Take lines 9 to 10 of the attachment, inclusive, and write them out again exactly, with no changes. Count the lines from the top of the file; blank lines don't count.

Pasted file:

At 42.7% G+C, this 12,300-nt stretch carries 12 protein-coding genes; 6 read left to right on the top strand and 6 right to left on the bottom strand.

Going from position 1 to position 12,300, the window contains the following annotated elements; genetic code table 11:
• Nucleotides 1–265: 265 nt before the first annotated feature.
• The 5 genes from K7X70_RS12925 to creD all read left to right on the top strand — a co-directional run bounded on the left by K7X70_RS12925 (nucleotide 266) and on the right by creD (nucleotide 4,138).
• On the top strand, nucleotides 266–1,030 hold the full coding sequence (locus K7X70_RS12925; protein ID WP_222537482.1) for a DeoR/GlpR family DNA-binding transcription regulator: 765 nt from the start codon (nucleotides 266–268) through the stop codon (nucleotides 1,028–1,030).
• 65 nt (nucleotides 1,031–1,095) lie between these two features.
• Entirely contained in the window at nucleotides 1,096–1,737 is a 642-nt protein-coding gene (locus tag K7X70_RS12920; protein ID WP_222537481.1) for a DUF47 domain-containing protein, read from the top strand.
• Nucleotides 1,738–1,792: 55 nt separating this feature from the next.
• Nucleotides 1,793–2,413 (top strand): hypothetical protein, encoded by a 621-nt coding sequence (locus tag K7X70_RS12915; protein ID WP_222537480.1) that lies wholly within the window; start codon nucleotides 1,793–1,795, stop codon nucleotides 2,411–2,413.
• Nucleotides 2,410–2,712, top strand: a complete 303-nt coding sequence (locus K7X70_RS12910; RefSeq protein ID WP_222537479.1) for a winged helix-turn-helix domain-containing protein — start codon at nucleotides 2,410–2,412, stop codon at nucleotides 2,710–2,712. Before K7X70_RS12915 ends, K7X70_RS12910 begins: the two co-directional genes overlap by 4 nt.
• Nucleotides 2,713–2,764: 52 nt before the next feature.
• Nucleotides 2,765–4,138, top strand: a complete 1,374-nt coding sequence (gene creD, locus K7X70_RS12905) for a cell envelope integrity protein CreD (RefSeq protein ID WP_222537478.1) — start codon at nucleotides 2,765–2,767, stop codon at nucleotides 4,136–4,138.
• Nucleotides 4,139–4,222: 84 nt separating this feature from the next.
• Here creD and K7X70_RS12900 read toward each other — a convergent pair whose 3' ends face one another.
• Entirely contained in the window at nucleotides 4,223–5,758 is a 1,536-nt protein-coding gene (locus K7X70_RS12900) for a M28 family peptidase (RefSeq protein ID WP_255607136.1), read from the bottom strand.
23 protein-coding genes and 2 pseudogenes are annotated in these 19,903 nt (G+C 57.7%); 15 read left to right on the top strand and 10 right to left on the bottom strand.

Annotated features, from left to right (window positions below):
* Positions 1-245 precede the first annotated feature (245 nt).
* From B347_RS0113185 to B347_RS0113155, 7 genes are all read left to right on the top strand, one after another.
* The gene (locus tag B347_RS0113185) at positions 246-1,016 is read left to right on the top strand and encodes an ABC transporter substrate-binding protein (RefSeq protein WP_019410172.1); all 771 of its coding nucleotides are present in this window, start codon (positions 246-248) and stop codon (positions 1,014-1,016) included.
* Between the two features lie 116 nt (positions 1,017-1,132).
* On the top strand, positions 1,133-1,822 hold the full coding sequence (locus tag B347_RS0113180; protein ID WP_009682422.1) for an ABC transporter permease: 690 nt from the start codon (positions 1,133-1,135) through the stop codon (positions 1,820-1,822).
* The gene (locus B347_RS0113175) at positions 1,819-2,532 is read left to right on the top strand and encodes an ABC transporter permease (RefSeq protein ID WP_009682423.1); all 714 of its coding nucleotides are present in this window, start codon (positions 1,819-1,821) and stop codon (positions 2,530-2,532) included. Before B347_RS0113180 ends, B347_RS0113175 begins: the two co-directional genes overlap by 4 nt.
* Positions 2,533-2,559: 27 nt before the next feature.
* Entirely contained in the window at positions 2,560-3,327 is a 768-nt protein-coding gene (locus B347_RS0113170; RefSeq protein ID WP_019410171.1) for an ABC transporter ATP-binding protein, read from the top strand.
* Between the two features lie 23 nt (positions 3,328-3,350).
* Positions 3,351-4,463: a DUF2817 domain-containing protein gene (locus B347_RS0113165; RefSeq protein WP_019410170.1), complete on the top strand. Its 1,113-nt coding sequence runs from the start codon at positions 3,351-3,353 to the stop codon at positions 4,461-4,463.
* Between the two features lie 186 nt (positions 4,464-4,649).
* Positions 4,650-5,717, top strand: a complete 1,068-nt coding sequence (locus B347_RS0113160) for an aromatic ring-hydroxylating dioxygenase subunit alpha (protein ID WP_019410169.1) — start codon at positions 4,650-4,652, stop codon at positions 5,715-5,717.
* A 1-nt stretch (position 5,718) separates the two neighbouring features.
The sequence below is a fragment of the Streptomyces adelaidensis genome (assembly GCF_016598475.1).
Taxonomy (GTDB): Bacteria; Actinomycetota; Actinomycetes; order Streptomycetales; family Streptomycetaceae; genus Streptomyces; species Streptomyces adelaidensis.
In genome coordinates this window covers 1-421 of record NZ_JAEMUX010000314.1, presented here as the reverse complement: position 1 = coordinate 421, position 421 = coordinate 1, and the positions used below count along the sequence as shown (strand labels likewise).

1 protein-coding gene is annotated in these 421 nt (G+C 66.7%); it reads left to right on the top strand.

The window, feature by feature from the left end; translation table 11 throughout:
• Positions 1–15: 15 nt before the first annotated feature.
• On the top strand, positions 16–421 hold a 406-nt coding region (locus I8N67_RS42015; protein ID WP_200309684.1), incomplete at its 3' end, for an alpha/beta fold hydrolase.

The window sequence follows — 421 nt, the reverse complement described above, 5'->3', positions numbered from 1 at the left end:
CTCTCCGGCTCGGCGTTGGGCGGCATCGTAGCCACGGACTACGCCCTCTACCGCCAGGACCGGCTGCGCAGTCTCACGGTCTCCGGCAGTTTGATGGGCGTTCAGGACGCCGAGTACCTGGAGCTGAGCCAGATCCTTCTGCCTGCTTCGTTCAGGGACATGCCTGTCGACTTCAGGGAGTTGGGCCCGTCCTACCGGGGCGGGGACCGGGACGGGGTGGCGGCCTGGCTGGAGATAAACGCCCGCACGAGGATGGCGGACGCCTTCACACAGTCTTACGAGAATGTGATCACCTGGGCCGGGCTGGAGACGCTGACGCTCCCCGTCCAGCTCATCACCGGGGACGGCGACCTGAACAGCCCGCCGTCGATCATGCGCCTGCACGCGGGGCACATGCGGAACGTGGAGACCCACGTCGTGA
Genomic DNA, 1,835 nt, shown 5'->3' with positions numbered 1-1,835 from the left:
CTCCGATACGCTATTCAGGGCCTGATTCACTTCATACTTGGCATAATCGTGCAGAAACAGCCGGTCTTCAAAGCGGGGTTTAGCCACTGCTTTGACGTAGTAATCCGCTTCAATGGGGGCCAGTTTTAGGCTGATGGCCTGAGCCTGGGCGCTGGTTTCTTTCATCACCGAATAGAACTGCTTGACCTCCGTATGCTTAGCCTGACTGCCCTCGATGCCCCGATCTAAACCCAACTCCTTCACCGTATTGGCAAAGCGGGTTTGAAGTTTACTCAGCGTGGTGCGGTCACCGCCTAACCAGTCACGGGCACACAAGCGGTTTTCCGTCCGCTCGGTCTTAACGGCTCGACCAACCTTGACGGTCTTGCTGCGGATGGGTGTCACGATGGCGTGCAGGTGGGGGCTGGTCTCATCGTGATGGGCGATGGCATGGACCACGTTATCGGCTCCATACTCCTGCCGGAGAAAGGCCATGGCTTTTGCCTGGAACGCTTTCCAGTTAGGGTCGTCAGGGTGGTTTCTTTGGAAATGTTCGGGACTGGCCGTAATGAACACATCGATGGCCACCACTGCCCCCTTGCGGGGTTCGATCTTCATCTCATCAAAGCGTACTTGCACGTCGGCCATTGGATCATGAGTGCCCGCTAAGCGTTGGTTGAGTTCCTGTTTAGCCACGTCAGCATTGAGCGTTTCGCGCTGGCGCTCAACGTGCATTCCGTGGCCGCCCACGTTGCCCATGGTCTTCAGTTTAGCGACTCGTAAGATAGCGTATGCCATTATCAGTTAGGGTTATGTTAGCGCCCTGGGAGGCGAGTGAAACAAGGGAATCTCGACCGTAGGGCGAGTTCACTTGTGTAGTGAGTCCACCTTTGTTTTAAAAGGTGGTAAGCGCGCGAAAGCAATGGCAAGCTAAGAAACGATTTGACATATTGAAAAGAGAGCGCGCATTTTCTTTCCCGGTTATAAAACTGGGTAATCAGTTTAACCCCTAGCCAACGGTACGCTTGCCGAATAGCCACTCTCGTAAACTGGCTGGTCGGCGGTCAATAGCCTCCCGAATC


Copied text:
• Nucleotides 1,793–2,413 (top strand): hypothetical protein, encoded by a 621-nt coding sequence (locus tag K7X70_RS12915; protein ID WP_222537480.1) that lies wholly within the window; start codon nucleotides 1,793–1,795, stop codon nucleotides 2,411–2,413.
• Nucleotides 2,410–2,712, top strand: a complete 303-nt coding sequence (locus K7X70_RS12910; RefSeq protein ID WP_222537479.1) for a winged helix-turn-helix domain-containing protein — start codon at nucleotides 2,410–2,412, stop codon at nucleotides 2,710–2,712. Before K7X70_RS12915 ends, K7X70_RS12910 begins: the two co-directional genes overlap by 4 nt.